Secretary of State Hillary Rodham Clinton delivered remarks at the U.S.-Japan Council Annual Conference on October 7, 2011. Secretary Clinton said:
"And so we're celebrating this at a moment when America is in the midst of a strategic pivot. The wars of the last decade are winding down and transitioning; the world's economic and strategic center of gravity is shifting east; and the United States is committed to an even deeper network of relationships across the Asia-Pacific region. But when you set out to build something, you begin with the cornerstone, which is why, as Secretary of State, I made my very first overseas visit and several since then to Japan. And President Obama, Vice President Biden, and many other American officials have made that same journey in the last two and a half years.
"But we know that governments alone cannot sustain the close ties that we have and continue to seek. Our strongest relationships have not lived only in the halls of power; they live in the hearts and minds of the American and Japanese people, not just in some cold assessment of our common interests, but in the warmth of common experiences, family ties, friendships, and the common values that bind us together. This relationship has been tested by time and tragedy, by rivalry, and by the natural push and pull between two proud nations like ours. And each time, it comes back even stronger. Each time, when it counts the most, our two countries stand in solidarity with each other."
Secretary Clinton continued:
"Now, relationships like ours and so many others in our lives show their true colors in tragedy, but they are built over decades. And while economic and security ties are vital to our alliance, ties between our people give our friendship its full meaning. The wonder a Japanese college student exudes when she first sets foot in L.A. or Chicago or Boston, the warmth an American high schooler feels for his Japanese host family, the technological marvels that Japanese and American corporate partnerships unleash into our markets, the mind-bending discoveries of our researchers cooperating at the cutting edge of science, these are the experiences that underpin our shared success.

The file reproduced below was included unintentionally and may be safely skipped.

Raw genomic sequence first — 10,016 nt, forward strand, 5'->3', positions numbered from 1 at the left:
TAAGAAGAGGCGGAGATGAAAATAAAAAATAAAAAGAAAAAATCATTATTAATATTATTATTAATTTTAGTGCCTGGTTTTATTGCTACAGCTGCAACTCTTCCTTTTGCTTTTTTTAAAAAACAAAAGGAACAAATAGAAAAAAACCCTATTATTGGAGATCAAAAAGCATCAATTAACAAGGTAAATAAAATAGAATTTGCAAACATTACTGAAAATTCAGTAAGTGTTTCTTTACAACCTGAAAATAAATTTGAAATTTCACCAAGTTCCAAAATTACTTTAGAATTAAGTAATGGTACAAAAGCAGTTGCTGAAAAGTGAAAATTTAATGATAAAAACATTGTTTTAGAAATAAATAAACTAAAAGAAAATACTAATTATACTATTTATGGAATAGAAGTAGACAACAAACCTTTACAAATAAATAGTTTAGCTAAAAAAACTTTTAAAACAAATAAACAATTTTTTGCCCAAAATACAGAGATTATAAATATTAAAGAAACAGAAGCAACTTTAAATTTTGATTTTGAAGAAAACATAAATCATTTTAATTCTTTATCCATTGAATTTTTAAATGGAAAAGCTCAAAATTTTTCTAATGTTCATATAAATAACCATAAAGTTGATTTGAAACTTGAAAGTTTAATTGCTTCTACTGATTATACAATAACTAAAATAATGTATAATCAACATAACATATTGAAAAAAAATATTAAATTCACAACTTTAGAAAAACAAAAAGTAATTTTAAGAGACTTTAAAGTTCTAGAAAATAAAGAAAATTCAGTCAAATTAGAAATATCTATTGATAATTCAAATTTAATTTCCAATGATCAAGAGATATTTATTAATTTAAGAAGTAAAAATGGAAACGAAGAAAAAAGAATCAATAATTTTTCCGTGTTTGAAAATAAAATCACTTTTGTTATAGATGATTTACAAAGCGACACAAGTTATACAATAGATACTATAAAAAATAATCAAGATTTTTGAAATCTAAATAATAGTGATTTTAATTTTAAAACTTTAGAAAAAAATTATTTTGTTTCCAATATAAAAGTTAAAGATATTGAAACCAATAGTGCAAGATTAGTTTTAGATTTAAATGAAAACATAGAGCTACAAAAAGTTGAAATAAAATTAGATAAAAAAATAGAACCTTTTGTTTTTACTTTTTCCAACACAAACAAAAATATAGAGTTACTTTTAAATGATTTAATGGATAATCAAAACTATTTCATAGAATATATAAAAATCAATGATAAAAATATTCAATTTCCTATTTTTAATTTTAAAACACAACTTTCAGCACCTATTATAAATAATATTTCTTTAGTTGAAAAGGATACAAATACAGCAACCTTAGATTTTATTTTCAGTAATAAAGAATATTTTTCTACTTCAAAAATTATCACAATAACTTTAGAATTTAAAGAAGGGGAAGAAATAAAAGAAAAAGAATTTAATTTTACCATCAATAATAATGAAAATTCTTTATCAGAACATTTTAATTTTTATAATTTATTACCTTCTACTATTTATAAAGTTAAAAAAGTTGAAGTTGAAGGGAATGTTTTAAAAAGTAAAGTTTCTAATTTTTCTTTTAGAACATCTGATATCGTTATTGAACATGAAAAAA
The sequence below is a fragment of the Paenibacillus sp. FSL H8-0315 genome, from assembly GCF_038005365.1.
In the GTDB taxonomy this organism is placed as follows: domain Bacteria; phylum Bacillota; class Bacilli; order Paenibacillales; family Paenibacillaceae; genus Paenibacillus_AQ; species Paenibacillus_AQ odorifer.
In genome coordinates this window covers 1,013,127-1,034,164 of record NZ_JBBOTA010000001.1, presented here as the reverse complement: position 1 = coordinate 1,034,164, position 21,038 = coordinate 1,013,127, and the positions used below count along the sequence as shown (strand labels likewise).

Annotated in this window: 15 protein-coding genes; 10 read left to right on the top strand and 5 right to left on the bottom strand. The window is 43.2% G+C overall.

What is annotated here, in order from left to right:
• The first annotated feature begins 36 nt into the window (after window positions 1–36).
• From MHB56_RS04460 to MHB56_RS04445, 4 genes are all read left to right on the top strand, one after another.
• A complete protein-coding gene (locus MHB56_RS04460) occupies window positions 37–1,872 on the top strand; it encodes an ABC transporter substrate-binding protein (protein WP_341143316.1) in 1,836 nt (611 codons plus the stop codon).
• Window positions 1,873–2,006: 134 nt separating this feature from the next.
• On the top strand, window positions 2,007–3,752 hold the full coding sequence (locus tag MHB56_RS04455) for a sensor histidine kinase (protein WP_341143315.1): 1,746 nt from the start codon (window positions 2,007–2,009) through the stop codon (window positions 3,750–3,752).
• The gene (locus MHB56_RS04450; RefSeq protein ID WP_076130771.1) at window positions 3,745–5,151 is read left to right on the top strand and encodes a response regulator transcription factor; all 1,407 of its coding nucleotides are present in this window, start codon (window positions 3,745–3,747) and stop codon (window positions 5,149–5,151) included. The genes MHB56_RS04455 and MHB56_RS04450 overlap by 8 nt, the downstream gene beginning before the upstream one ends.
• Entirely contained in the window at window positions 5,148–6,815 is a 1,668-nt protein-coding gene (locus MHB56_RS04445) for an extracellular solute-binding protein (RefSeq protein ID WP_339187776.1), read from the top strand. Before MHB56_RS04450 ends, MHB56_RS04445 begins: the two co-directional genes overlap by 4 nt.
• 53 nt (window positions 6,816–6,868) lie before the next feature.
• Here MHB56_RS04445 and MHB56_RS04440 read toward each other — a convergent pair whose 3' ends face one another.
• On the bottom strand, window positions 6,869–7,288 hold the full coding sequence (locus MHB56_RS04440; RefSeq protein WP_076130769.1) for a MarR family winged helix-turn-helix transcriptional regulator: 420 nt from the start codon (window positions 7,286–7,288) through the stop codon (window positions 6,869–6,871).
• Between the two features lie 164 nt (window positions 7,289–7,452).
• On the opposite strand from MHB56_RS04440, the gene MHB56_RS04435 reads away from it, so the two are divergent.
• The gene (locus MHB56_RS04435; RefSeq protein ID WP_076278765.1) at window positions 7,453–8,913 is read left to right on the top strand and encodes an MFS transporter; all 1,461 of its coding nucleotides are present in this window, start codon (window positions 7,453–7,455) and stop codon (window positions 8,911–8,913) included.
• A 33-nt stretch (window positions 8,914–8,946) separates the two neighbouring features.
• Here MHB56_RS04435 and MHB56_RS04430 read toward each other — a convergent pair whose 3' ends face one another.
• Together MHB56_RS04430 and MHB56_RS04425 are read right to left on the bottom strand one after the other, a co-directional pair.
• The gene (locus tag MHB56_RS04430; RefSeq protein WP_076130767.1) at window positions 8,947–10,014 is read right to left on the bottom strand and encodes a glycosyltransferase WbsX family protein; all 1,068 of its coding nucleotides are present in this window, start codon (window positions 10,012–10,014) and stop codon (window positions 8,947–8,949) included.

"For all the fundamentals that are already in place, however, we cannot rest. We have to keep building and looking for new opportunities. And we do that issue by issue and person by person. And I must say that for us in the State Department, few opportunities deliver the lifelong impressions and friendships as sending our young people to each other's country to learn languages and cultures. And we are committed to ensuring that even more young people have that opportunity. More than 35,000 people have participated in exchange programs sponsored by our two governments, programs like the Fulbright and the Japan Exchange and Teaching Program, known as JET. More than 750 officials have taken part in government exchanges, and nearly 4,000 Japanese professionals have taken part in the International Visitor Leadership Program, including four prime ministers, a Nobel laureate, a best-selling author, and many thousands more."
Secretary Clinton concluded:
"So we believe that building this relationship is not only strategic, not only economic, not only political; we believe it is a noble cause, and it's one that we are absolutely committed to. The U.S.-Japan alliance is the cornerstone of a system in the Asia Pacific that has underwritten peace, stability, and prosperity for decades. And the close connections built by the Monty Dicksons and the Taylor Andersons and the U.S.-Japan Councils, those are the foundations that not only keep the cornerstones strong but keep building higher and higher.
"I'm here to ask you for your help, Japanese and Americans alike. Let's keep this alliance and what it represents strong for as far as we can see into the future. Let it be said about us as it can be said of prior generations of American and Japanese leaders in business, government, academia, civil society, that we understood why this relationship was so vital, not only to each of us but to the world. And let us teach our young people what our countries have meant, can mean, and will mean to each other in the years ahead. And then we can give a new generation the skills, the opportunities, and the dream to help America and Japan thrive together in the century ahead."
Read Secretary Clinton's full remarks here.